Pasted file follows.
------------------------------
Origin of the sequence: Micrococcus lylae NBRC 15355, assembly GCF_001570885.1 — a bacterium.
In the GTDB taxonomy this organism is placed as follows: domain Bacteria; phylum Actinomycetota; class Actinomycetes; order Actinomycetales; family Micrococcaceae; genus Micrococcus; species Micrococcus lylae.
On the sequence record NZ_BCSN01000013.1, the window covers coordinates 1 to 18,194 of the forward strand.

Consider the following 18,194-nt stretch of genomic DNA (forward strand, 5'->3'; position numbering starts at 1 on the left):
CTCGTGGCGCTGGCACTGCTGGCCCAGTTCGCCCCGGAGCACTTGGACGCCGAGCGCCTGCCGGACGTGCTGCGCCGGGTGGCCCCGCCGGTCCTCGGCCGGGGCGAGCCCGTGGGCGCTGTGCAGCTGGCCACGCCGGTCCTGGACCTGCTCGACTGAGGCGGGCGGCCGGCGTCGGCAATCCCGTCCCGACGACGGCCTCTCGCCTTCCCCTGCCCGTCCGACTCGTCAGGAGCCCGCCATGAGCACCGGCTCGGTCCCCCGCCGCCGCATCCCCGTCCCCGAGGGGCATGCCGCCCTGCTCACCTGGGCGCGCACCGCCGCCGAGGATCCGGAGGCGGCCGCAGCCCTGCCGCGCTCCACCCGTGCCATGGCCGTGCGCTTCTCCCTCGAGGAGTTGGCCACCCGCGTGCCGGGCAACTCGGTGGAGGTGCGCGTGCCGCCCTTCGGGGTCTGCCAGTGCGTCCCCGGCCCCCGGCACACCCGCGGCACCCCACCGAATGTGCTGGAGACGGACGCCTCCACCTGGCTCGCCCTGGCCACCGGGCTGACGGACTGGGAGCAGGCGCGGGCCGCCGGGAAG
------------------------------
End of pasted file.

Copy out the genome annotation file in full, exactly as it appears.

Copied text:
Origin of the sequence: Micrococcus lylae NBRC 15355, assembly GCF_001570885.1 — a bacterium.
In the GTDB taxonomy this organism is placed as follows: domain Bacteria; phylum Actinomycetota; class Actinomycetes; order Actinomycetales; family Micrococcaceae; genus Micrococcus; species Micrococcus lylae.
On the sequence record NZ_BCSN01000013.1, the window covers coordinates 1 to 18,194 of the forward strand.

Consider the following 18,194-nt stretch of genomic DNA (forward strand, 5'->3'; position numbering starts at 1 on the left):
CTCGTGGCGCTGGCACTGCTGGCCCAGTTCGCCCCGGAGCACTTGGACGCCGAGCGCCTGCCGGACGTGCTGCGCCGGGTGGCCCCGCCGGTCCTCGGCCGGGGCGAGCCCGTGGGCGCTGTGCAGCTGGCCACGCCGGTCCTGGACCTGCTCGACTGAGGCGGGCGGCCGGCGTCGGCAATCCCGTCCCGACGACGGCCTCTCGCCTTCCCCTGCCCGTCCGACTCGTCAGGAGCCCGCCATGAGCACCGGCTCGGTCCCCCGCCGCCGCATCCCCGTCCCCGAGGGGCATGCCGCCCTGCTCACCTGGGCGCGCACCGCCGCCGAGGATCCGGAGGCGGCCGCAGCCCTGCCGCGCTCCACCCGTGCCATGGCCGTGCGCTTCTCCCTCGAGGAGTTGGCCACCCGCGTGCCGGGCAACTCGGTGGAGGTGCGCGTGCCGCCCTTCGGGGTCTGCCAGTGCGTCCCCGGCCCCCGGCACACCCGCGGCACCCCACCGAATGTGCTGGAGACGGACGCCTCCACCTGGCTCGCCCTGGCCACCGGGCTGACGGACTGGGAGCAGGCGCGGGCCGCCGGGAAG